The US and China have agreed that they cannot accept a nuclear-armed North Korea and pledged to work closely to end Pyongyang's weapons programme, a senior US national security official has said.
Tom Donilon said the US President Barack Obama and Chinese President Xi Jinping reached "quite a bit of alignment'' on the subject of curbing North Korea's ambitions during a meeting on Saturday.
"They agreed that North Korea has to denuclearise, that neither country will accept North Korea as a nuclear-armed state and that we would work together to deepen co-operation and dialogue to achieve denuclearisation," he said on Saturday, at the end of two days of meeting between Obama and Xi at an estate in the California desert.
China is Pyongyang's ally but has become increasingly concerned at North Korean threats of war against South Korea.
Chinese State Councillor Yang Jiechi told a separate news conference that Xi had told Obama that China and the United States were "the same in their positions and objectives" on the North Korean nuclear issue.
Obama and Xi had wide-ranging talks, including a 50-minute discussion outdoors, to conclude a get-to-know-you visit that included an extensive discussion of how to rein in North Korea, whose rhetoric in recent months has rattled the Asia-Pacific as well as the US.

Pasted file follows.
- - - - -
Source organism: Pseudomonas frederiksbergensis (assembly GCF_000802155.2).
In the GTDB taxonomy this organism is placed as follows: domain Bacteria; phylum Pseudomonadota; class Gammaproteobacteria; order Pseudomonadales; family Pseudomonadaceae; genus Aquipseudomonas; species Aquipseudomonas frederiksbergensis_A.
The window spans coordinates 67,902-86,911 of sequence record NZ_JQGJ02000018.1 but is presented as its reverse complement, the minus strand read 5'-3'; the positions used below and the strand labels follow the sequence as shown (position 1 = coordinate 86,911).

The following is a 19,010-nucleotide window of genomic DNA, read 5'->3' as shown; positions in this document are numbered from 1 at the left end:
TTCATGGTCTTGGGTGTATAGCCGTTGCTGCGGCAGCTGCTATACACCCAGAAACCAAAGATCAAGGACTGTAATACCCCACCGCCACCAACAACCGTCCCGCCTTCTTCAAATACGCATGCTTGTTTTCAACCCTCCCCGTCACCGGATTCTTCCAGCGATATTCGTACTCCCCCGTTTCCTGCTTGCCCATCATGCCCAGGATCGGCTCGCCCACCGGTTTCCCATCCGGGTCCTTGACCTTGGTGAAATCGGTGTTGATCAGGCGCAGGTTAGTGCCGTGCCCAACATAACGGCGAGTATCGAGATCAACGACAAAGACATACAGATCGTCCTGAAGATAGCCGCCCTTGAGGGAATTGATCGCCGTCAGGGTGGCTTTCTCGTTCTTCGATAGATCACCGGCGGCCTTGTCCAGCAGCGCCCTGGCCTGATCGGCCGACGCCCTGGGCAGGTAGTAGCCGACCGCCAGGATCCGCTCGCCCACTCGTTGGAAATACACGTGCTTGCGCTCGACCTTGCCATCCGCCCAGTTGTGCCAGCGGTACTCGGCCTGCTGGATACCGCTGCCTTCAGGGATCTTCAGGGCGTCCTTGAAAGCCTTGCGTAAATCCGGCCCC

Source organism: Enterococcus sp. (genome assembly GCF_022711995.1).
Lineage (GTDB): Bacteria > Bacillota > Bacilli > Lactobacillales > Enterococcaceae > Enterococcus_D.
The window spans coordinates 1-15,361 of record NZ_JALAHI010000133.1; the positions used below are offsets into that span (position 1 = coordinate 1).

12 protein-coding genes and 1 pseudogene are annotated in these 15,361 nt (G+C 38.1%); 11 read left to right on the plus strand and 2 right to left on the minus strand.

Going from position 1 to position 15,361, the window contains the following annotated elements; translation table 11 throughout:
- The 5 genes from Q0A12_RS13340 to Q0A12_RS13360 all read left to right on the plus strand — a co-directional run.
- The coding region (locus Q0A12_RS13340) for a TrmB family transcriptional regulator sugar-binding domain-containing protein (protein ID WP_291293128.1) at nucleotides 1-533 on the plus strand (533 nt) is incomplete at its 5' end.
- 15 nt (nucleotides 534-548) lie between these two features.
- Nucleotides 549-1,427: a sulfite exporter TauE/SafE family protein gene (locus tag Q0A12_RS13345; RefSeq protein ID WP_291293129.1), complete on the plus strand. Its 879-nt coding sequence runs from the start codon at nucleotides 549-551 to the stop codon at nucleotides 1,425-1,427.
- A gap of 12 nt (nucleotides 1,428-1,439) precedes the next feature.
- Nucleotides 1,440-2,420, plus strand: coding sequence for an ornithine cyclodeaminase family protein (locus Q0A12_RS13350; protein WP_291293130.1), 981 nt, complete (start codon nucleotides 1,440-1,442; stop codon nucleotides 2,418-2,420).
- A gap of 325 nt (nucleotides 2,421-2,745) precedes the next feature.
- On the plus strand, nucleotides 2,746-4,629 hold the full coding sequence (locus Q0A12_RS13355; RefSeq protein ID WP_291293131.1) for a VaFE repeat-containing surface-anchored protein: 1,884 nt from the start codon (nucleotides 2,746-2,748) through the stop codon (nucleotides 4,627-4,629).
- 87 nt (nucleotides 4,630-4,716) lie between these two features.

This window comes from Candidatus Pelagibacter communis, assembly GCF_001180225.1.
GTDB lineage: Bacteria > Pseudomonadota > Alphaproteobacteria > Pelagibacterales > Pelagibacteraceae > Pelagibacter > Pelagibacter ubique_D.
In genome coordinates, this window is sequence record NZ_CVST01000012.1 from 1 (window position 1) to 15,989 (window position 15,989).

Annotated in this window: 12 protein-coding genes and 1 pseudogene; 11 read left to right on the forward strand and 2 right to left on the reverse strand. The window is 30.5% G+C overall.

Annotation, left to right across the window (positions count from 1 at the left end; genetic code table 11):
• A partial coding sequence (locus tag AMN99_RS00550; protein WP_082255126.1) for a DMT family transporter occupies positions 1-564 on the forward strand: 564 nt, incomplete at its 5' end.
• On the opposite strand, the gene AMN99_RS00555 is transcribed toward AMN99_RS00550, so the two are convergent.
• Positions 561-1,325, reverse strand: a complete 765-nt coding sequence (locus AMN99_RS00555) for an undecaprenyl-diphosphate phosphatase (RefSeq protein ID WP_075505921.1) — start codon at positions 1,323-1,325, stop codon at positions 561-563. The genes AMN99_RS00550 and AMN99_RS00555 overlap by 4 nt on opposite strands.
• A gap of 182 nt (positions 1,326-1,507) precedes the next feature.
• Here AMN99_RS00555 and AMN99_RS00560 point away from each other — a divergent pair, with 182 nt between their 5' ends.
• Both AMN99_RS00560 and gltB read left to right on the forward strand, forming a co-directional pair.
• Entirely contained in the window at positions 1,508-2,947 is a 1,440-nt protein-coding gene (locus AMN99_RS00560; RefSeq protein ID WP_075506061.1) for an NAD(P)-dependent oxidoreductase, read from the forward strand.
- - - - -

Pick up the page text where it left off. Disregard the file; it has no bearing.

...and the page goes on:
Cybersecurity should not become the root cause of mutual suspicion and friction, rather it should be a new bright spot in
Donilon gave no specifics but said the US president also described for China's leader the types of problems the US has faced from cyber intrusions and theft of intellectual property.
According to Donilon, the president underscored for Xi that the US has no doubt that the intrusions are coming from inside China, and said that Obama told the Chinese leader if the issue were not addressed, it would become a "very difficult problem in the economic relationship".
Donilon said Obama requested that the Chinese government "engage" on the issue and also understand that that type of activity is inconsistent with the kind of relationship the US desires to build with China.
Obama's national security adviser told reporters that China now understood the depth of US worries about the problem.
Yang, briefing Chinese reporters, said Beijing wanted co-operation rather than friction with the US over cybersecurity.
"Cybersecurity should not become the root cause of mutual suspicion and friction, rather it should be a new bright spot in our co-operation," Yang said.